The second challenge regarding design thinking is that it hardly helps to create unique products or services. Since it is founded on answering people’s needs and solving their problems, any company with decent market research can see what needs to be done. As Roberto Verganti argues, most users are trapped in their vision of the world and can hardly imagine radically different products. This leads companies who rely mainly on user-centred innovation to design products or services are likely to succeed, but not create radically new products like…the iPhone, or any other trendsetting product that changed standards and redefined entire industries.
In his talk “Why the Majority is Always Wrong”, Paul Rulkens argues that if you want to have results that you’ve never had before, you need to start doing things that you’ve never done before. Following the norms of your industry will restrain your actions in a box (hence the “think out of the box” mantra) and will only lead you get the results that everyone else is getting. If you’re looking for extraordinary results, you should quit fixing things using a methodology that everyone is also applying and move to massive innovation. And by that, I believe, Paul actually adresses the topic that will be addressed in the second part of this article: design-driven and radical innovation.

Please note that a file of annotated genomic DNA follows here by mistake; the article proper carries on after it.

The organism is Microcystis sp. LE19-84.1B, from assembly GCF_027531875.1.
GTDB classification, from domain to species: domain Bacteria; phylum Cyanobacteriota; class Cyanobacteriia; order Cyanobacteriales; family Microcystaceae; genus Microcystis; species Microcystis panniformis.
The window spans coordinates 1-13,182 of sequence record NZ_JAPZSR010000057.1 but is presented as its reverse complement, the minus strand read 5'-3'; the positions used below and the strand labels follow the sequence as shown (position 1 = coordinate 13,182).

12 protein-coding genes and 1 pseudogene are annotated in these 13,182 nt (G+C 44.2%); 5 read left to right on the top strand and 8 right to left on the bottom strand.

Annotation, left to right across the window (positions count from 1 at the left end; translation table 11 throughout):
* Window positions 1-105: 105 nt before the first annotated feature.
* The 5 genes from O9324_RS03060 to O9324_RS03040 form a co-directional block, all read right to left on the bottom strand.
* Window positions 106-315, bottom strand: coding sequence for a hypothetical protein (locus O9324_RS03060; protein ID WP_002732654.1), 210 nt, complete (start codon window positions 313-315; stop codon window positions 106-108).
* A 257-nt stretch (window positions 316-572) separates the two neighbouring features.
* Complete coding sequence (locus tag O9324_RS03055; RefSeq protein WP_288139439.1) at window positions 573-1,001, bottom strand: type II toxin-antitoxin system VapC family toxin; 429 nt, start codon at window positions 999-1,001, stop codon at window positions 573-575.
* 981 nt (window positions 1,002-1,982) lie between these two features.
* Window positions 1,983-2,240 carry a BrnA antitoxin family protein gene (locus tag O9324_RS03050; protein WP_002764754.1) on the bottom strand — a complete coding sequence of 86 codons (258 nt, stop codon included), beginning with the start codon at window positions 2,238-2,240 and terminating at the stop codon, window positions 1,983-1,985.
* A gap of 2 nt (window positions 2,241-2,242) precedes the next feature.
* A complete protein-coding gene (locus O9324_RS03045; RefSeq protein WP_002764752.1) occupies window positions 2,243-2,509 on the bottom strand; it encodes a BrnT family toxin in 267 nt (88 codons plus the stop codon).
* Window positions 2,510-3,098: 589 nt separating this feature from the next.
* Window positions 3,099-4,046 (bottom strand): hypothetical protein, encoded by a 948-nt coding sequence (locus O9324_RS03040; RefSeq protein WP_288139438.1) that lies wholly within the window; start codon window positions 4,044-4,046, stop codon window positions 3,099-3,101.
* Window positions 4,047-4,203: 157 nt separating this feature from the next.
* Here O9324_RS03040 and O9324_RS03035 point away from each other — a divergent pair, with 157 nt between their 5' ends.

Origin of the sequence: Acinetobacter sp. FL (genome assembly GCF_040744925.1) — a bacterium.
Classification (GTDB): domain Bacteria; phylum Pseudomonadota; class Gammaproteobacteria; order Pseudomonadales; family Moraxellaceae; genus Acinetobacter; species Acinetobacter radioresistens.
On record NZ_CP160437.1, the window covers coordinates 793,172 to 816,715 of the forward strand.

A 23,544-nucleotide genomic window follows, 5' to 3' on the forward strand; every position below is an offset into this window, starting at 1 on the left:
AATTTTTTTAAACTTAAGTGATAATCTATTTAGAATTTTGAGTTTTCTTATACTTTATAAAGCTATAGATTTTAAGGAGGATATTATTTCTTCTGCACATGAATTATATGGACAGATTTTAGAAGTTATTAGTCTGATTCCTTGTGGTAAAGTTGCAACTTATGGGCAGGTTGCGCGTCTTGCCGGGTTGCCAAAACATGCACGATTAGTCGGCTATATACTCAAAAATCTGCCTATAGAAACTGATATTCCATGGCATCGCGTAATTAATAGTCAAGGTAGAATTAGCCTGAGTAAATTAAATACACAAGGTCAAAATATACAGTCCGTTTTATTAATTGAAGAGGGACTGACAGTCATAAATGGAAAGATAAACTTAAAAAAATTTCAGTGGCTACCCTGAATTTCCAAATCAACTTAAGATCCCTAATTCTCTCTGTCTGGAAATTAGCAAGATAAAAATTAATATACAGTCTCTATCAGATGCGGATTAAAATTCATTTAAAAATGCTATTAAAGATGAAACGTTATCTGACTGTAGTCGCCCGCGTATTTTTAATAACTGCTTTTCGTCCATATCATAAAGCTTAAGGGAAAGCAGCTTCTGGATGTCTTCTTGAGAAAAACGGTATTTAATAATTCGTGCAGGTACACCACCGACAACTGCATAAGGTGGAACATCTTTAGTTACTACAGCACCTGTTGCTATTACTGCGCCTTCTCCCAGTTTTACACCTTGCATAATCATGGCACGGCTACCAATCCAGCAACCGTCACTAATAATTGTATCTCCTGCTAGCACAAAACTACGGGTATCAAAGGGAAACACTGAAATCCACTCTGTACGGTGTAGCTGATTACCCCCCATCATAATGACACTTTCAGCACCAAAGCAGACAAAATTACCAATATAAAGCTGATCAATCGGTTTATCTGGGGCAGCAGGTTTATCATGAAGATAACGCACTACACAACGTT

These are the two flaws of design-thinking, let me know your thoughts in the comments. In the next post, we’ll talk about design-driven innovation and how it can lead to radical new products and services. Think of the iPhone, the Wii, Swatch or the Dyson fan.